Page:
BackgroundLacewings (insect order Neuroptera), known in the fossil record since the Early Permian, were most diverse in the Mesozoic. A dramatic variety of forms ranged in that time from large butterfly-like Kalligrammatidae to minute two-winged Dipteromantispidae.Principal FindingsWe describe the intriguing new neuropteran family Parakseneuridae fam. nov. with three new genera and 15 new species from the Middle Jurassic of Daohugou (Inner Mongolia, China) and the Early/Middle Jurassic of Sai-Sagul (Kyrgyzstan): Parakseneura undula gen. et sp. nov., P. albomacula gen. et sp. nov., P. curvivenis gen. et sp. nov., P. nigromacula gen. et sp. nov., P. nigrolinea gen. et sp. nov., P. albadelta gen. et sp. nov., P. cavomaculata gen. et sp. nov., P. inflata gen. et sp. nov., P. metallica gen. et sp. nov., P. emarginata gen. et sp. nov., P. directa gen. et sp. nov., Pseudorapisma jurassicum gen. et sp. nov., P. angustipenne gen. et sp. nov., P. maculatum gen. et sp. nov. (Daohugou); Shuraboneura ovata gen. et sp. nov. (Sai-Sagul). The family comprises large neuropterans with most primitive wing venation in the order indicated by the presence of ScA and AA1+2, and the dichotomous branching of MP, CuA, CuP, AA3+4, AP1+2. The phylogenetic position of Parakseneuridae was investigated using a phylogenetic analysis of morphological scoring for 33 families of extinct and extant Neuropterida combined with DNA sequence data for representatives of all extant families. Parakseneuridae were recovered in a clade with Osmylopsychopidae, Prohemerobiidae, and Ithonidae.Conclusions/SignificanceThe presence of the presumed AA1+2 in wings of Parakseneuridae is a unique plesiomorphic condition hitherto unknown in Neuropterida, the clade comprising Neuroptera, Megaloptera, Raphidioptera. The relative uncertainty of phylogenetic position of Parakseneuridae and the majority of other families of Neuroptera reflects deficient paleontological data, especially from critical important periods for the order, earliest Triassic and latest Triassic/earliest Jurassic.
The relationships of extant and extinct lineages of Adephaga were analysed formally for the first time. Emphasis is placed on the aquatic and semiaquatic groups and their evolution in the Mesozoic. †Triadogyrus and †Mesodineutus belong to Gyrinidae, the sister group of the remaining families. †Triaplidae are the sister group of the following groups (Haliplidae, Geadephaga, Dytiscoidea incl. †Liadytidae, †Parahygrobiidae and †Coptoclavidae [major part]). The lack of a ventral procoxal joint and a very short prosternal process are plesiomorphies of †Triaplidae. †Coptoclavidae and †Timarchopsinae are paraphyletic. †Timarchopsis is placed in a geadephagan clade. In contrast to other coptoclavids, its metathorax is close to the condition found in Haliplidae, with a complete transverse ridge and coxae with large plates and free mesal walls. †Coptoclavidae s.str., i.e. excl. †Timarchopsis, is a dytiscoid subgroup. The mesal metacoxal walls are fused, the coxal plates are reduced, and the transverse ridge is absent. †Stygeonectes belongs to this dytiscoid coptoclavid unit and is therefore misplaced in †Timarchopsinae. †Liadytidae belongs to a dytiscoid subgroup, which also comprises the extant families Aspidytidae, Amphizoidae, Hygrobiidae and Dytiscidae. †Parahygrobia is the sister group of Hygrobiidae. The larvae are characterized by a broad gula, the absence of the lacinia, retractile maxillary bases and very long urogomphi set with long setae. †Liadytiscinae is the sister group of extant Dytiscidae. There is no support for a clade †Eodromeinae and for Trachypachidae incl. †Eodromeinae. †Fortiseode is nested within Carabidae. The exclusion of fossil taxa has no effect on the branching pattern. The evolution of Adephaga in the Mesozoic is discussed. Possible reasons for the extinction of †Coptoclavidae are the rise of teleost fish and the competition of Gyrinidae and Dytiscidae, which possess efficient defensive glands and larval mandibular sucking channels.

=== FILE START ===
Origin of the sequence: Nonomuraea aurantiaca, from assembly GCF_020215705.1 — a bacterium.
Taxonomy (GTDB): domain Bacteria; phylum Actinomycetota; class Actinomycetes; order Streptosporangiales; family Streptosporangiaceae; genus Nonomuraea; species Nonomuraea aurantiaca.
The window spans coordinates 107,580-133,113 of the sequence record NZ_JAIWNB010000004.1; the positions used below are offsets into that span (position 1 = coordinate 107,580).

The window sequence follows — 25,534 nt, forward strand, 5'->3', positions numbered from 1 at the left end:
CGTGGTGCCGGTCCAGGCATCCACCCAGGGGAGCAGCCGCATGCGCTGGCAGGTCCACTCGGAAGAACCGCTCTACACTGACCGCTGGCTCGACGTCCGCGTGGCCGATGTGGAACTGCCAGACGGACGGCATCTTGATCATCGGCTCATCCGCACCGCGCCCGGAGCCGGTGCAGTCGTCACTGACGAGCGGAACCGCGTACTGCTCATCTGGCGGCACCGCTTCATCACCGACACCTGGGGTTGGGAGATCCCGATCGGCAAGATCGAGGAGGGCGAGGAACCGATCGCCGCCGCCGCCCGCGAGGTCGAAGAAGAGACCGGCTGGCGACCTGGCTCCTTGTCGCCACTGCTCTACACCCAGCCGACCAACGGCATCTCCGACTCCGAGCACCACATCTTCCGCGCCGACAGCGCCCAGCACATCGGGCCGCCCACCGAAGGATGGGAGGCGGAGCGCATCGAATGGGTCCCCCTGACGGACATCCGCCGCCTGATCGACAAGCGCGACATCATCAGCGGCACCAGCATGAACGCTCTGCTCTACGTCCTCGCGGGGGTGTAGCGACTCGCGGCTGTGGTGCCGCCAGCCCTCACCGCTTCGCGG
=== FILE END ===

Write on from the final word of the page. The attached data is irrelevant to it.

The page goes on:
scite is a Brooklyn-based startup that helps researchers better discover and understand research articles through Smart Citations–citations that display the context of the citation and describe whether the article provides supporting or contrasting evidence. scite is used by students researchers from around the world and is funded in part by the National Science Foundation and the National Institute on Drug Abuse of the National Institutes of Health.
334 Leonard St
Brooklyn, NY 11211
Copyright © 2023 scite Inc. All rights reserved.
Made with 💙 for researchers